Drake saw very little mainstream success during his career, his few fans were situated in his hometown of Tanworth-In-Arden, England and the surrounding region. The few shows he played were attended by crowds more interested in a night out drinking  and socializing than keeping quiet for a folk gig. Discouraged, underrated, and clinically depressed, Drake retired from music. He knew he was talented. His family knew. His friends knew. His producers knew. They also knew he was greatly underrated, a hardship with which Drake could not reconcile.

He became increasingly isolated and withdrawn in the months after Pink Moon was released, and returned to his childhood home to reside with his parents and younger sister, Gabrielle. Drake wan’t particularly enthused with his return to his parents’ house; Gabrielle recalled him telling their mother “I don’t like it at home, but I can’t bear it anywhere else.” Drake’s depression deepened and he further withdrew, sometimes using his mother’s car to drive aimlessly for hours on end until it ran out of gas.

Molly Drake, Nick’s mother and a poet, wrote a piece of prose during the last few months of her son’s life. While she never explicitly stated it was about him, it would be hard to imagine anyone else as the subject of it:

“The Shell”

Living grows round us like a skin

To shut away the outer desolation

For if we clearly mark the furthest deep

We should be dead long years before the grave.

But turning around within the homely shell

Of worry, discontent, and narrow joy

We grow and flourish

And rarely see the outside dark

That would confound our eyes.

Some break the shell.

I think that there are those

Who push their fingers through

The brittle walls

And make a hole.

And through this cruel slit

Stare out across the cinders of the world

With naked eyes.

They look both out and in

Knowing themselves

And too much else besides.

Drake died in the early hours of November 25, 1974. The coroner concluded his death was caused by self-inflicted amitriptyline poisoning, but many of those close to him disputed this conclusion, choosing to believe he took a large dose of the antidepressant in a desperate effort to relieve his depression and regain the optimism and happiness he once felt, rather than in a final moment of defeat by his condition.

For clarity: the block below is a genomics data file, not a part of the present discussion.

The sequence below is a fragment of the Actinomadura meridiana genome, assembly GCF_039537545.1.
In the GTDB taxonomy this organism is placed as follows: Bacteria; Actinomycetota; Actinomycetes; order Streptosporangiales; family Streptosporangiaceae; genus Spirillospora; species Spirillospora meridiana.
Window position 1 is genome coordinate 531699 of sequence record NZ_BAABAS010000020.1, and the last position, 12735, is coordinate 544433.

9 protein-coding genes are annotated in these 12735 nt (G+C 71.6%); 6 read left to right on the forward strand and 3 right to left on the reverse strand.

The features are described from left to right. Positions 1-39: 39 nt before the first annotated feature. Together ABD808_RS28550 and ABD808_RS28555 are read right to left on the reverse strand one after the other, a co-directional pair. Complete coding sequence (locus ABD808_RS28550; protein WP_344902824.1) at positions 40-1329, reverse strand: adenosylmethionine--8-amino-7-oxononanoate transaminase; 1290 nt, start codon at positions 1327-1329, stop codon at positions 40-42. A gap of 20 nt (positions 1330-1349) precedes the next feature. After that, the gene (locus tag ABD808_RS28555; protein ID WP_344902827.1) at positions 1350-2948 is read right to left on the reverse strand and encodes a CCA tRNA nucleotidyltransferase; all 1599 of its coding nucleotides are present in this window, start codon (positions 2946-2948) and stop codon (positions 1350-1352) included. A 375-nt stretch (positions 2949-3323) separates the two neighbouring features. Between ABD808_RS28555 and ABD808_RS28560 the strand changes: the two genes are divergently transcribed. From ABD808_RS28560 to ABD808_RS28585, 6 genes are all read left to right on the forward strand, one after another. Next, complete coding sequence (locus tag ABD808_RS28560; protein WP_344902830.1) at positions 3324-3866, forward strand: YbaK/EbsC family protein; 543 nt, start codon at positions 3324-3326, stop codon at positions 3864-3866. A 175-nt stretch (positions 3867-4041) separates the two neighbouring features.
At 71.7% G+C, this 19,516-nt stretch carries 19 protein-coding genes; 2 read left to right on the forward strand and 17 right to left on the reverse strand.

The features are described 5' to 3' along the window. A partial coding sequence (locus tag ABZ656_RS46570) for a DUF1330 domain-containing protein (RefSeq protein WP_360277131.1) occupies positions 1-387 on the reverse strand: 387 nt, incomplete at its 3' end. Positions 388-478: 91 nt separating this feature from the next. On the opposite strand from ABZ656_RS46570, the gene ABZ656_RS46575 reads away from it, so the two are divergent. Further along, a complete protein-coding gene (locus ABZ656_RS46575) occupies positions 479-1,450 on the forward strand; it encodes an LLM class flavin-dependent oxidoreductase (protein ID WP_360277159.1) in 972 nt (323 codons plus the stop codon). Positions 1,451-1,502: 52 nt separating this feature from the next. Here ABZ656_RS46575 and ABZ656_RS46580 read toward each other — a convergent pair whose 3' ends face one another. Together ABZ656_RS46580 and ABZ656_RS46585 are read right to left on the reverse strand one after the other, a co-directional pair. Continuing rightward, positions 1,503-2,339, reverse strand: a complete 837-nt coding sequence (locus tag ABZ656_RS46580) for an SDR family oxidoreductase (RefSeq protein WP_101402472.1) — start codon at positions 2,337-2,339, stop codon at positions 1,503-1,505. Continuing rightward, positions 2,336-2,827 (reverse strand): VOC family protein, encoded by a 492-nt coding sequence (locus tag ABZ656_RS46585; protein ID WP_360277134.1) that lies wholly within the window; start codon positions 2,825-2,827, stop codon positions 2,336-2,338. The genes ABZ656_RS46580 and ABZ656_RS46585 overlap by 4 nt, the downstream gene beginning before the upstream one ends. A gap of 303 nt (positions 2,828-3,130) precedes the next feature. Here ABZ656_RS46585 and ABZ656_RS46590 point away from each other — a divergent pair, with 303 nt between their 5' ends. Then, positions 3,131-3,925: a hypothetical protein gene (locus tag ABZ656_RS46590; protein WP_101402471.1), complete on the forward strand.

In the 2000 biographical documentary, A Skin Too Few: The Days of Nick Drakehis sister, Gabrielle, responds to her brother’s unexpected posthumous mainstream fame:

“Of course, the only thing that makes sense of his death is his fame that is now coming about. I think, above all, it’s not his fame – it’s more the fact that a lot of young people have found his music such a help. And that, I think, would have pleased him so very, very much. He once said to my mother, ‘If only I could feel that my music had ever done anything to help one single person, it would’ve made it worth it.'”

Aside from the brief anecdotes from his limited number of friends and family, not much is known about Nick Drake. No video exists of him, either playing music or otherwise. He was a relatively private person, and his estate honors that. The music he left is all we have of him, but it is evermore valuable than any amount of video recording or interviews with the man. Drake put all of himself into his art – listen to any one of his songs, and his presence is strong – unmistakable.

He was a quiet and reserved figure, here one day to bring something beautiful to the world and gone the next all too soon, not unlike the fleeting beauty of Autumn.

Check out Nick Drake’s Pink Moon this Autumn, available on all major streaming services.

Pink Moon

Spotifyhttps://open.spotify.com/album/7KyvfoQhqlNLPNb98yY0pf

Apple Musichttps://itunes.apple.com/us/album/pink-moon-remastered/1286358

 

 

 

 

 

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About the Writer
Liam Gill, Arts Editor

Liam Gill is a senior. This is his first year writing for the the KnightWatch, and in addition to occasional op-ed pieces, he focuses on music and its...